Korea Energy Research Institute holds a special session on ‘Industrial Process Heat Energy to Electrification’
Discussion on conversion and development direction of thermal energy using carbon-free power sources
[에너지신문] Electrification technology, which is considered a major trend in the energy system paradigm shift along with decarbonization, digitalization, and decentralization, is a key means of achieving carbon neutrality.
In the International Energy Agency’s (IEA) Net Zero-Emission 2050 scenario, the global carbon dioxide reduction (cumulative) due to electrification accounts for approximately 20% of the total reduction, and the proportion of reduction due to electrification is 27% by 2050. It is expected to expand.
However, thermal energy supply facilities used in domestic industrial processes currently rely on fossil fuels, and in order to achieve the country’s greenhouse gas reduction goal, it is essential to switch to facilities that utilize carbon-free power sources, especially new and renewable energy.
In addition, in order to respond to the carbon border adjustment of developed countries and the carbon footprint system of global companies, the development and distribution of thermal energy conversion technology is very important.
Accordingly, the Korea Institute of Energy Research, co-hosted with the Korean Society of Facilities Engineers, held a special session on ‘Development of core technologies for conversion of industrial process heat energy to electricity for small and medium-sized enterprises’ at the ST Center in Seoul on the 24th.
In this special session, experts from industry, academia, and research related to thermal energy conversion to electricity were attended, the current status of related technology development was shared, and the direction of industry development and ways to promote technology distribution were discussed.
Regarding the steel industry, which is a representative industry in emitting greenhouse gases in Korea, Dr. Lee Hu-kyung of the Korea Energy Research Institute introduced ‘Electrification conversion of the horizontal continuous steel plate annealing furnace equipment process’ and Professor Jaewon Jeong of Korea University introduced ‘Design technology in the continuous steel plate annealing furnace’. did.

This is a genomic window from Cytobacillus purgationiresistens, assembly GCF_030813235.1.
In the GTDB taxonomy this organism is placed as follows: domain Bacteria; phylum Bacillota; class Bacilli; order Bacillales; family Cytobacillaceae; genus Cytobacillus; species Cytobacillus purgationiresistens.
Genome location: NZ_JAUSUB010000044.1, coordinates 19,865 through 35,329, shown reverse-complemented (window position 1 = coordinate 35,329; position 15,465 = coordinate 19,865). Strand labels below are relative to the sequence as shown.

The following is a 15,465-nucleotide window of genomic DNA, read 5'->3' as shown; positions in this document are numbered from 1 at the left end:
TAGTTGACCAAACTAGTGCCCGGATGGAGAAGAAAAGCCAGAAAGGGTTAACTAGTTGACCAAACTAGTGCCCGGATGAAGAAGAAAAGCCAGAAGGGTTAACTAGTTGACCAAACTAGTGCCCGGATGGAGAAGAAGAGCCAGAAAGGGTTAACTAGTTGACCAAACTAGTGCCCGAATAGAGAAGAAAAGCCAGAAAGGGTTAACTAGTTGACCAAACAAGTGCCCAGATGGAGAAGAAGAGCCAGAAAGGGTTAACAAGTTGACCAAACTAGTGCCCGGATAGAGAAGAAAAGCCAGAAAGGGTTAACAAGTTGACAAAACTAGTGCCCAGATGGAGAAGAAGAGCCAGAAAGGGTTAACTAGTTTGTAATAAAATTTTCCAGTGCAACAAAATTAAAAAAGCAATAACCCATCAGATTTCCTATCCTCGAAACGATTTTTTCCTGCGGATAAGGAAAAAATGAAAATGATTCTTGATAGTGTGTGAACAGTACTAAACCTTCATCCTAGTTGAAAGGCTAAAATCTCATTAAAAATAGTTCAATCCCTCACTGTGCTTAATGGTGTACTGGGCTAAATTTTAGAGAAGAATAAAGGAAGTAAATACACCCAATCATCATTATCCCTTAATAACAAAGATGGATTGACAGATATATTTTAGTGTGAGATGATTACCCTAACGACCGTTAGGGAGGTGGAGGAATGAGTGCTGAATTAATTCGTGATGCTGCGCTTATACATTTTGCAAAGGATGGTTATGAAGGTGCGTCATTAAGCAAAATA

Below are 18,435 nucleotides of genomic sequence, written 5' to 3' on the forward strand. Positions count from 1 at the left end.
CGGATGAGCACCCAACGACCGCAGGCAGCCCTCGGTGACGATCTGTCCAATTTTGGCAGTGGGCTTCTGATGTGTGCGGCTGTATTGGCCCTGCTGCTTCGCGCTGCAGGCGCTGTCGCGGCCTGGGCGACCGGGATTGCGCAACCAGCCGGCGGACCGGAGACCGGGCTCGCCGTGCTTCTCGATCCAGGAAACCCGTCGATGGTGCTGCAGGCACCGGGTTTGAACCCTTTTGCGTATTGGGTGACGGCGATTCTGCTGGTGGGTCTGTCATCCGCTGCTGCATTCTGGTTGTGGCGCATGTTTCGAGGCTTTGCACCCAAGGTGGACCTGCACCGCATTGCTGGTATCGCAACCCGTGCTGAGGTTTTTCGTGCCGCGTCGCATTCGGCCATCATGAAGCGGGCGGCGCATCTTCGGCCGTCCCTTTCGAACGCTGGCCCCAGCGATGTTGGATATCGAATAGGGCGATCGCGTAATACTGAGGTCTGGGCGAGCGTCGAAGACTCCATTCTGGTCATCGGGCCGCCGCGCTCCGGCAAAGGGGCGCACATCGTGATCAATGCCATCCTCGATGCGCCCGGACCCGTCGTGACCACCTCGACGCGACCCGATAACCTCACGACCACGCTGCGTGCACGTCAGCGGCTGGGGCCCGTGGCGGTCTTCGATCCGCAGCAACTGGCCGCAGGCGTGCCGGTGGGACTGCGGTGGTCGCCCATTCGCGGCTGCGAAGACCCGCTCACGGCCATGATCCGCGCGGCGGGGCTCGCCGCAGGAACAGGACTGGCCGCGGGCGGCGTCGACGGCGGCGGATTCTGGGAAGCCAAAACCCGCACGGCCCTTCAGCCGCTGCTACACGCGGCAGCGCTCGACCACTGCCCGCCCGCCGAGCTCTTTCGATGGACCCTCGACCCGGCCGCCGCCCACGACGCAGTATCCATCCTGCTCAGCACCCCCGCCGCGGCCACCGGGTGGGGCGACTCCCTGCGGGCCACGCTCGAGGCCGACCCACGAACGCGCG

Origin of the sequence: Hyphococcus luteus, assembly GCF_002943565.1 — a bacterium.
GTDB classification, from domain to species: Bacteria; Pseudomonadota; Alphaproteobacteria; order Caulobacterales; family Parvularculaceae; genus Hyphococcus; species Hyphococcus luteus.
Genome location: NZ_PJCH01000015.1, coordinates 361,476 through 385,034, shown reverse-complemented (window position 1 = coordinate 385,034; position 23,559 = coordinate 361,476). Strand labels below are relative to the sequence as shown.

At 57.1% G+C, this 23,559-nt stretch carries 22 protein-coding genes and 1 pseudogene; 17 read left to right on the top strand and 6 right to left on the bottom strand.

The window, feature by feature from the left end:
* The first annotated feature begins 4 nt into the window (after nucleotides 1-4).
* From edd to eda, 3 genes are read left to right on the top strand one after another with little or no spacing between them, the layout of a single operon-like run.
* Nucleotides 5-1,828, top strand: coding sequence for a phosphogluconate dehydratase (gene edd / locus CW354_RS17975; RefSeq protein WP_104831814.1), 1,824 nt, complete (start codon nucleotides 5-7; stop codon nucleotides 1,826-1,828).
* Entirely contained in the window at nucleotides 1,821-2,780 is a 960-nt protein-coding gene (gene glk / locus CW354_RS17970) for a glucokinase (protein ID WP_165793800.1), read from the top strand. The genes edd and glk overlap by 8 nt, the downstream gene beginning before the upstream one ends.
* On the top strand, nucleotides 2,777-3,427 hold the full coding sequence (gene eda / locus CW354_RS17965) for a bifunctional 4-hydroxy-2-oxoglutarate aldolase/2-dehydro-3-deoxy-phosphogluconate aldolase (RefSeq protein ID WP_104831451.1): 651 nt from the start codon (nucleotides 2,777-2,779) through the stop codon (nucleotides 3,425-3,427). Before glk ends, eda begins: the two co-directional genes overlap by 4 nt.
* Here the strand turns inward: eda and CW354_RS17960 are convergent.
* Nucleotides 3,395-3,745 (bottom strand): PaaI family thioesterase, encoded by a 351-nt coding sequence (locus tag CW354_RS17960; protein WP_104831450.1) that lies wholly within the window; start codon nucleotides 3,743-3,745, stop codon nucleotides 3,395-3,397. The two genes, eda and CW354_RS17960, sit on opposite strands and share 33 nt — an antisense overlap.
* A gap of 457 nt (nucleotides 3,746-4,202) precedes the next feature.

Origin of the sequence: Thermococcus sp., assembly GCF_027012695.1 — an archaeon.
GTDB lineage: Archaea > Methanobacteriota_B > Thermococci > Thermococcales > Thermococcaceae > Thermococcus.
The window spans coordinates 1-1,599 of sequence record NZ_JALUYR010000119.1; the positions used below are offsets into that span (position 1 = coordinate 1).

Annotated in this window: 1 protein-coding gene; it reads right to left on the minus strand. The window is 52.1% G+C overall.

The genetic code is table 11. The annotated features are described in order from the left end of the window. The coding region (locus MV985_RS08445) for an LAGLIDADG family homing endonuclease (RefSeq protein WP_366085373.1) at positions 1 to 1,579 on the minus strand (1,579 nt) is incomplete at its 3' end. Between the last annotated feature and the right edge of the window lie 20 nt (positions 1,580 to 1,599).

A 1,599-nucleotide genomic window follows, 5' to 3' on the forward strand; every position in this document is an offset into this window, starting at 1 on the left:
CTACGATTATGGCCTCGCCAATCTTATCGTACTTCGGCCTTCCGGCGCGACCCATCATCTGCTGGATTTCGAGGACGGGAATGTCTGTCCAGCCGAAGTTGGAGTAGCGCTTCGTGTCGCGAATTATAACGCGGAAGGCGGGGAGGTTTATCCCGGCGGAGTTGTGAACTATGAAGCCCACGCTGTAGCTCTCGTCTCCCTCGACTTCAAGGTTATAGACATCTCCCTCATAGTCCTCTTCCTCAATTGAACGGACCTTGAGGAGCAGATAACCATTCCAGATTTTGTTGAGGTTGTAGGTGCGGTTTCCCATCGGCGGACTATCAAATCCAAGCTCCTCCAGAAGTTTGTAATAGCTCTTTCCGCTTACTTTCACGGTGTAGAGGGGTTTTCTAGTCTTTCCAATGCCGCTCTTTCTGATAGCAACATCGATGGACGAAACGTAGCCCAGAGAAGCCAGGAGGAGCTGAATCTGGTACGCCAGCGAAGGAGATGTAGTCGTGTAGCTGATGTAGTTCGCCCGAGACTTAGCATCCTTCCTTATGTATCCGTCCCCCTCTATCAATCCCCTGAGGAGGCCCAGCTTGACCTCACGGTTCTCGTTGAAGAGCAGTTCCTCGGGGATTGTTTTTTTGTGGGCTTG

Regarding the oil refining and chemical industries, which are another greenhouse gas emitting industry, Professor Seong Soo-hwan of Kyungpook National University gave a presentation on ‘Development status and application cases of domestically produced advanced automation software for the chemical industry’, and Professor Kyung-hwan Yoo of Suncheon National University gave a presentation on ‘Due to the conversion of distillation reboilers to electricity. He gave a presentation on ‘Control Design’, followed by Dr. Seong Young-hoon of the Korea Institute of Energy Research who explained ‘Status of SiC development for industrial heat equipment electrification conversion’.
Dr. Dong-Woo Cho of the Korea Energy Research Institute, who chaired the special session, said, “In response to the carbon border tax and carbon footprint system that are being introduced or promoted mainly in advanced countries such as the EU and the United States, the development and distribution of technology for electrification of industrial heat equipment is being carried out by domestic mid-sized and small-sized companies. “We will be able to support industries,” he said. “Such technical support is very meaningful for small and medium-sized industries that are complaining of a lack of funds, manpower, technology, and facilities to respond to new environmental changes.”
Kim Yoon-ja, CEO of Samwoo Eco Co., Ltd., who is developing technology for electrification of steel annealing furnaces, said, “As domestic and foreign steel companies are seeking solutions to regulations such as carbon taxes, we believe that it will be possible to distribute related facilities to domestic and overseas markets once the technology development is completed.” explained.
In addition, Kim Byeong-guk, CEO of Jeonjin Entech, a specialized chemical equipment manufacturer, said, “We are developing new chemical internal components for small and medium-sized chemical plants to respond to the rapidly increasing demand for improved efficiency of already distributed distillation columns.”
Meanwhile, this event is part of the research project ‘Development and demonstration of core technologies for conversion of industrial process heat energy to electricity (participation of 10 organizations including Energy Research Institute, Samwoo Eco, Jinjin & Tech, and KOCAB)’, which is being carried out with support from the Korea Institute of Energy Technology Evaluation and Planning. It was carried out as part of
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